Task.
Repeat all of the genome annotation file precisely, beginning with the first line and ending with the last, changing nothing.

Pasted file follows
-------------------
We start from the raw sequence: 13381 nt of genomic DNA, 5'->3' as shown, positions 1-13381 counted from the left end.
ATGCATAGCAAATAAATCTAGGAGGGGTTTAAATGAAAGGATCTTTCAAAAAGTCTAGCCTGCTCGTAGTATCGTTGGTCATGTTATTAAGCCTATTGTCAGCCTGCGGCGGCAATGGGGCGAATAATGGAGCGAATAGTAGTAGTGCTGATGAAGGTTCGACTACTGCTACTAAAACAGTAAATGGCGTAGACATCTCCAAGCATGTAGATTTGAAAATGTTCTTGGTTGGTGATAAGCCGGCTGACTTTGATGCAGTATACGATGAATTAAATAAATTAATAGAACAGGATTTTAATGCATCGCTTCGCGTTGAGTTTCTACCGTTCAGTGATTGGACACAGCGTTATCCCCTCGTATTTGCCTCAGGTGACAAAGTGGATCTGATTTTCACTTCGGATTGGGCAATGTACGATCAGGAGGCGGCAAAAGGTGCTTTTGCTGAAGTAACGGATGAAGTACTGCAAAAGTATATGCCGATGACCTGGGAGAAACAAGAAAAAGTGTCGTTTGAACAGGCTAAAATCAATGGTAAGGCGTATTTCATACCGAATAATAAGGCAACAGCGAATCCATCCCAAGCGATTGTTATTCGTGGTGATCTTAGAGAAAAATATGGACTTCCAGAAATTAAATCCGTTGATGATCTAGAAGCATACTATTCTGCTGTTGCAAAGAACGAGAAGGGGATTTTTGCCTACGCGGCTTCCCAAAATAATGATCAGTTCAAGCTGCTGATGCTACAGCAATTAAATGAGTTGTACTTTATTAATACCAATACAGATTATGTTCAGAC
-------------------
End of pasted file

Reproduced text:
We start from the raw sequence: 13381 nt of genomic DNA, 5'->3' as shown, positions 1-13381 counted from the left end.
ATGCATAGCAAATAAATCTAGGAGGGGTTTAAATGAAAGGATCTTTCAAAAAGTCTAGCCTGCTCGTAGTATCGTTGGTCATGTTATTAAGCCTATTGTCAGCCTGCGGCGGCAATGGGGCGAATAATGGAGCGAATAGTAGTAGTGCTGATGAAGGTTCGACTACTGCTACTAAAACAGTAAATGGCGTAGACATCTCCAAGCATGTAGATTTGAAAATGTTCTTGGTTGGTGATAAGCCGGCTGACTTTGATGCAGTATACGATGAATTAAATAAATTAATAGAACAGGATTTTAATGCATCGCTTCGCGTTGAGTTTCTACCGTTCAGTGATTGGACACAGCGTTATCCCCTCGTATTTGCCTCAGGTGACAAAGTGGATCTGATTTTCACTTCGGATTGGGCAATGTACGATCAGGAGGCGGCAAAAGGTGCTTTTGCTGAAGTAACGGATGAAGTACTGCAAAAGTATATGCCGATGACCTGGGAGAAACAAGAAAAAGTGTCGTTTGAACAGGCTAAAATCAATGGTAAGGCGTATTTCATACCGAATAATAAGGCAACAGCGAATCCATCCCAAGCGATTGTTATTCGTGGTGATCTTAGAGAAAAATATGGACTTCCAGAAATTAAATCCGTTGATGATCTAGAAGCATACTATTCTGCTGTTGCAAAGAACGAGAAGGGGATTTTTGCCTACGCGGCTTCCCAAAATAATGATCAGTTCAAGCTGCTGATGCTACAGCAATTAAATGAGTTGTACTTTATTAATACCAATACAGATTATGTTCAGAC